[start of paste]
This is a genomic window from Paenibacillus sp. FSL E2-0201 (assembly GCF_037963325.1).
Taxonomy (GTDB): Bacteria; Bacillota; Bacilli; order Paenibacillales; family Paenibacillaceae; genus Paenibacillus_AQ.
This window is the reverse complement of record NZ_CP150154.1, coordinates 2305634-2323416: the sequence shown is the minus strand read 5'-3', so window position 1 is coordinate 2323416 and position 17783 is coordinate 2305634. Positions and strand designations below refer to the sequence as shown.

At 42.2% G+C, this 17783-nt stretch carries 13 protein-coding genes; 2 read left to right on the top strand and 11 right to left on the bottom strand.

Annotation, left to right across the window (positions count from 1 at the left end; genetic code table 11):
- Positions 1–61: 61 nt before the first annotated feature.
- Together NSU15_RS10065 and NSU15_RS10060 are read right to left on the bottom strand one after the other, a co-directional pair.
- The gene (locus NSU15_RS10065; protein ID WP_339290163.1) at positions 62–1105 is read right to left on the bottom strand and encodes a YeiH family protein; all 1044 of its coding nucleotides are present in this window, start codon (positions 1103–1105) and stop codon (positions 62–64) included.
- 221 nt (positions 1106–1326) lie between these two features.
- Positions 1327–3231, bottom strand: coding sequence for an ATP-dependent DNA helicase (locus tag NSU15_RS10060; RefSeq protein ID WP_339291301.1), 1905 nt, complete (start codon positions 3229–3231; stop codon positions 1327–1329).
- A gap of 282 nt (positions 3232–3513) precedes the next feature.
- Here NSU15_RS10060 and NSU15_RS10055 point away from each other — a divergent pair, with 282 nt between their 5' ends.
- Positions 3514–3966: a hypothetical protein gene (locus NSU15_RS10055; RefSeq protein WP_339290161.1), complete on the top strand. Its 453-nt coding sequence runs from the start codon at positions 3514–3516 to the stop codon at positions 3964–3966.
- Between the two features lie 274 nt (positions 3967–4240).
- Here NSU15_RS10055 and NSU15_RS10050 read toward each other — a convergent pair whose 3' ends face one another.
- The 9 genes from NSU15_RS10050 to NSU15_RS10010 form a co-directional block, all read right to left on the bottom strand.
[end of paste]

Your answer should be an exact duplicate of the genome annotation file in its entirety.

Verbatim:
This is a genomic window from Paenibacillus sp. FSL E2-0201 (assembly GCF_037963325.1).
Taxonomy (GTDB): Bacteria; Bacillota; Bacilli; order Paenibacillales; family Paenibacillaceae; genus Paenibacillus_AQ.
This window is the reverse complement of record NZ_CP150154.1, coordinates 2305634-2323416: the sequence shown is the minus strand read 5'-3', so window position 1 is coordinate 2323416 and position 17783 is coordinate 2305634. Positions and strand designations below refer to the sequence as shown.

At 42.2% G+C, this 17783-nt stretch carries 13 protein-coding genes; 2 read left to right on the top strand and 11 right to left on the bottom strand.

Annotation, left to right across the window (positions count from 1 at the left end; genetic code table 11):
- Positions 1–61: 61 nt before the first annotated feature.
- Together NSU15_RS10065 and NSU15_RS10060 are read right to left on the bottom strand one after the other, a co-directional pair.
- The gene (locus NSU15_RS10065; protein ID WP_339290163.1) at positions 62–1105 is read right to left on the bottom strand and encodes a YeiH family protein; all 1044 of its coding nucleotides are present in this window, start codon (positions 1103–1105) and stop codon (positions 62–64) included.
- 221 nt (positions 1106–1326) lie between these two features.
- Positions 1327–3231, bottom strand: coding sequence for an ATP-dependent DNA helicase (locus tag NSU15_RS10060; RefSeq protein ID WP_339291301.1), 1905 nt, complete (start codon positions 3229–3231; stop codon positions 1327–1329).
- A gap of 282 nt (positions 3232–3513) precedes the next feature.
- Here NSU15_RS10060 and NSU15_RS10055 point away from each other — a divergent pair, with 282 nt between their 5' ends.
- Positions 3514–3966: a hypothetical protein gene (locus NSU15_RS10055; RefSeq protein WP_339290161.1), complete on the top strand. Its 453-nt coding sequence runs from the start codon at positions 3514–3516 to the stop codon at positions 3964–3966.
- Between the two features lie 274 nt (positions 3967–4240).
- Here NSU15_RS10055 and NSU15_RS10050 read toward each other — a convergent pair whose 3' ends face one another.
- The 9 genes from NSU15_RS10050 to NSU15_RS10010 form a co-directional block, all read right to left on the bottom strand.